The responsibilities and powers of the Bundeskriminalamt (BKA), like those of all government agencies, are regulated by law. The BKA is a subordinate agency to the Federal Ministry of the Interior.
The BKA works on the basis of a clear legal mandate, which is defined in the German Constitution and in the "BKA Law" (Law on the Bundeskriminalamt and the Cooperation between Federal and State Authorities in Criminal Police Matters).
The Bundeskriminalamt is an essential cornerstone in a comprehensive system of crime control and works as a partner with the police forces of the Federation and of the individual German states. According to the German Constitution, for the most part police jurisdiction in Germany lies with the 16 German states. However, the diversity resulting from the principle of federalism should not lead to uncoordinated activity that creates obstacles for police work.
To co-ordinate crime suppression at national and international level, the BKA was established as the central office for police information and communications as well as for the German CID.
By acting as information and communications centre of the German police, the BKA provides support to the police forces of the federation and of the states in connection with the prevention and prosecution of crimes that involve more than one German state and that are of international significance or otherwise of considerable significance.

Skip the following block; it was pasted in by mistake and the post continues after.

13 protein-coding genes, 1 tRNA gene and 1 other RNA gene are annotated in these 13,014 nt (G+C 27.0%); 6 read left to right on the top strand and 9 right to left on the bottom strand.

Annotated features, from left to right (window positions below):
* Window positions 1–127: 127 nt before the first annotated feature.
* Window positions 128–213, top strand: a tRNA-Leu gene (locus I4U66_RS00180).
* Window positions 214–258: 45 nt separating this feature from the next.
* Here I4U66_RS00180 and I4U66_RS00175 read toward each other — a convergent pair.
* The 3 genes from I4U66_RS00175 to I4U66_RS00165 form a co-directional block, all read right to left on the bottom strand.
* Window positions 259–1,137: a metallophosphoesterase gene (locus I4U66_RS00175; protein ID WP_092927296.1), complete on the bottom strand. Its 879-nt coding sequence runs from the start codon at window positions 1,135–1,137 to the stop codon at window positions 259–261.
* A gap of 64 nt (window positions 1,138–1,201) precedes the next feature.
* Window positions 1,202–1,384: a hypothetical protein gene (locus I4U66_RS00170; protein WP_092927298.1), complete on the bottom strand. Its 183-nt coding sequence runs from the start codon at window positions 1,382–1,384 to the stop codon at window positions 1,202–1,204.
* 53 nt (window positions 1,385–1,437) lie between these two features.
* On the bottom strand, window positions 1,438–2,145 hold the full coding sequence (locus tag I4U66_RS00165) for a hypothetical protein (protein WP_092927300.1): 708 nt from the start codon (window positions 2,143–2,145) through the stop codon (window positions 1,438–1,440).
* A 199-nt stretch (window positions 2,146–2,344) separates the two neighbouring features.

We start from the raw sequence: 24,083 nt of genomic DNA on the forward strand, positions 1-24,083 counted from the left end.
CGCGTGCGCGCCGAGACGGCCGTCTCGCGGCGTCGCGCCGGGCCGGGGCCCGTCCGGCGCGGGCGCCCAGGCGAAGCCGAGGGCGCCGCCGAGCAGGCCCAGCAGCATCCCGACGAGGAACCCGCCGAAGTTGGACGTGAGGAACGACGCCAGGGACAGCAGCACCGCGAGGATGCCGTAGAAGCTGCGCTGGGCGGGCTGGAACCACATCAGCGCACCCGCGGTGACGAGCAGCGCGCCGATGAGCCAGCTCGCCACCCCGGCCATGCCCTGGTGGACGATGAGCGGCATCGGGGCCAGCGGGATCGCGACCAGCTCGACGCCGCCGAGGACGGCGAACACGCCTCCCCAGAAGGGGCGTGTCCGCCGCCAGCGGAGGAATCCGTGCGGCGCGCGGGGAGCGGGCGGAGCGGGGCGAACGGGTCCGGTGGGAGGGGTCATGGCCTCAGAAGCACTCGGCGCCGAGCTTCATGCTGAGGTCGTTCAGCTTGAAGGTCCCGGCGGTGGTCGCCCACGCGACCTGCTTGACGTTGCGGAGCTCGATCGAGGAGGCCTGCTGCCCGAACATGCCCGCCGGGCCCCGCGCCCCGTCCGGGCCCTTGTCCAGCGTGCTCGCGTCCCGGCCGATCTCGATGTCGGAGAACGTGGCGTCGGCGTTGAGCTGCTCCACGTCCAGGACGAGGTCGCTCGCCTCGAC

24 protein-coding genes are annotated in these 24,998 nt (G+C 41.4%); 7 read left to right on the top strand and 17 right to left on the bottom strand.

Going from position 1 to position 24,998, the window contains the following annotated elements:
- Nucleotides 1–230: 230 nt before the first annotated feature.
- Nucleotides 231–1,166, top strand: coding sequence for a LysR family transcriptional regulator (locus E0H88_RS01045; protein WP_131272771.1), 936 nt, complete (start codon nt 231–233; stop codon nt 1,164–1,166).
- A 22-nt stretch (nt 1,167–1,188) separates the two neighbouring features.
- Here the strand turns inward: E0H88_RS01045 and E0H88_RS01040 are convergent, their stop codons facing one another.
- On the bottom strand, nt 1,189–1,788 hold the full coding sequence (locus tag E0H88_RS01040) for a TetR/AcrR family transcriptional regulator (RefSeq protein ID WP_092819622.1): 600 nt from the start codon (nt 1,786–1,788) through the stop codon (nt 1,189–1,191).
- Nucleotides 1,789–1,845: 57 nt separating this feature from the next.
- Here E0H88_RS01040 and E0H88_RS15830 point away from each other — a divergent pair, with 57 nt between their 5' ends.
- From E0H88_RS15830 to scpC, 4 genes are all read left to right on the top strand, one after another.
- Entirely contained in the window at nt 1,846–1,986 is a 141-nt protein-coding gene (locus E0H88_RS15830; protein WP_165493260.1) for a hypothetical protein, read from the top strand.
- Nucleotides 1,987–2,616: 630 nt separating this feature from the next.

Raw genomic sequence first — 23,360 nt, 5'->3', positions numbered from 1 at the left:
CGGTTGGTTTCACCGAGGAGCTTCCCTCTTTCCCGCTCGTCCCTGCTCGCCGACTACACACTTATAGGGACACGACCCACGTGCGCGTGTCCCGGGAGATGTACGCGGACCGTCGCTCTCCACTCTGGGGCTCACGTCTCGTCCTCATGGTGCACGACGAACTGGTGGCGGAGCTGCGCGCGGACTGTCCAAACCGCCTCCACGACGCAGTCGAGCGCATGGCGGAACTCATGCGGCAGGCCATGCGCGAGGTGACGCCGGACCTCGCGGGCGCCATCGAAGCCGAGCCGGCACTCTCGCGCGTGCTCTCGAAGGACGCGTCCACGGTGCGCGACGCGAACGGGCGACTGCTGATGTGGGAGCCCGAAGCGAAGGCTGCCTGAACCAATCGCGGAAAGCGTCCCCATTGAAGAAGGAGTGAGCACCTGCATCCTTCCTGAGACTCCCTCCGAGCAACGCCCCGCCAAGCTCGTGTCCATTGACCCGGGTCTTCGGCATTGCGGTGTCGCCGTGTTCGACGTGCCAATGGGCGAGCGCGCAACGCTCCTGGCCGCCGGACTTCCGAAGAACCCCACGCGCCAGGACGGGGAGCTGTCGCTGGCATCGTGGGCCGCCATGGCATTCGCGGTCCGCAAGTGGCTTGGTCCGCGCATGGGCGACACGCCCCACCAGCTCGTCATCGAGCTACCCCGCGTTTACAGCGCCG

One for all: The BKA also helps the police forces in the German states to avoid duplication of effort. A number of centralised systems and facilities for the German police are maintained at the Bundeskriminalamt. This is where the most important police messages come together, and this is also where information about criminal offences and criminals is stored in a central location. New crime suppression methods are investigated and developed here to ensure that the police are always state-of-the-art in terms of science and technology.
The Bundeskriminalamt has also been assigned the task of promoting police co-operation in Europe and throughout the world as a legal mandate. After all, national borders should not be an obstacle in the fight against crime.
All official communications between the German police and other countries are routed through the Bundeskriminalamt. This makes it possible to compile important information and ensure uniform application of legal provisions. The BKA acts as the national central office for Interpol, Europol and the Schengen Information System.
The BKA investigates outstanding cases of international crime as defined by law either on its own initiative, or whenever a public prosecutor's office puts it in charge of such investigations due to the significance of the criminal offence in question.
The BKA is also responsible for protecting the members of the constitutional organs of the Federation.